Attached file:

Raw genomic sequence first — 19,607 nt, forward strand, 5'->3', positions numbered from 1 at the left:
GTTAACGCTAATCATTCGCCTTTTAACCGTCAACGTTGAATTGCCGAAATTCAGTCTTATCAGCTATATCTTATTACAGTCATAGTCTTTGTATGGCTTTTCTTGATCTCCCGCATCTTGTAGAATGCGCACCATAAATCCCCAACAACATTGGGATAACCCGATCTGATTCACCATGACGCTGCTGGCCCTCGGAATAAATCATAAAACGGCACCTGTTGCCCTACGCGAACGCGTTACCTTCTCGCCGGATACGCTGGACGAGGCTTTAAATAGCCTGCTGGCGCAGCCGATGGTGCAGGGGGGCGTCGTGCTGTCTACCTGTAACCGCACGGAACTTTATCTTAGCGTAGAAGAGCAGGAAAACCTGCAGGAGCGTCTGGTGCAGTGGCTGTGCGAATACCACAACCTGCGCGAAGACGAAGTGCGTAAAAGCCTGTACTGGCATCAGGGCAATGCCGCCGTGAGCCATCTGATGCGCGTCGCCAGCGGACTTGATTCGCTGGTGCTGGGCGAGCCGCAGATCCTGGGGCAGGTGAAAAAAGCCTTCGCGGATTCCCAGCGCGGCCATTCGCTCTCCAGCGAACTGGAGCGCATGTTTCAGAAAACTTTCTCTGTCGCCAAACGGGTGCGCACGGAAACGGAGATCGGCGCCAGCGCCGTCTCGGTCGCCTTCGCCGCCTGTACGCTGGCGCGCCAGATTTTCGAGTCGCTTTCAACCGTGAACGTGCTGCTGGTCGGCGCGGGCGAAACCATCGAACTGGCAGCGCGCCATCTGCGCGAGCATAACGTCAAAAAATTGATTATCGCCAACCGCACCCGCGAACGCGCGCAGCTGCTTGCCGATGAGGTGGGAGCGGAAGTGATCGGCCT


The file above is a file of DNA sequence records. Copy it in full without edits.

Raw genomic sequence first — 19,607 nt, forward strand, 5'->3', positions numbered from 1 at the left:
GTTAACGCTAATCATTCGCCTTTTAACCGTCAACGTTGAATTGCCGAAATTCAGTCTTATCAGCTATATCTTATTACAGTCATAGTCTTTGTATGGCTTTTCTTGATCTCCCGCATCTTGTAGAATGCGCACCATAAATCCCCAACAACATTGGGATAACCCGATCTGATTCACCATGACGCTGCTGGCCCTCGGAATAAATCATAAAACGGCACCTGTTGCCCTACGCGAACGCGTTACCTTCTCGCCGGATACGCTGGACGAGGCTTTAAATAGCCTGCTGGCGCAGCCGATGGTGCAGGGGGGCGTCGTGCTGTCTACCTGTAACCGCACGGAACTTTATCTTAGCGTAGAAGAGCAGGAAAACCTGCAGGAGCGTCTGGTGCAGTGGCTGTGCGAATACCACAACCTGCGCGAAGACGAAGTGCGTAAAAGCCTGTACTGGCATCAGGGCAATGCCGCCGTGAGCCATCTGATGCGCGTCGCCAGCGGACTTGATTCGCTGGTGCTGGGCGAGCCGCAGATCCTGGGGCAGGTGAAAAAAGCCTTCGCGGATTCCCAGCGCGGCCATTCGCTCTCCAGCGAACTGGAGCGCATGTTTCAGAAAACTTTCTCTGTCGCCAAACGGGTGCGCACGGAAACGGAGATCGGCGCCAGCGCCGTCTCGGTCGCCTTCGCCGCCTGTACGCTGGCGCGCCAGATTTTCGAGTCGCTTTCAACCGTGAACGTGCTGCTGGTCGGCGCGGGCGAAACCATCGAACTGGCAGCGCGCCATCTGCGCGAGCATAACGTCAAAAAATTGATTATCGCCAACCGCACCCGCGAACGCGCGCAGCTGCTTGCCGATGAGGTGGGAGCGGAAGTGATCGGCCT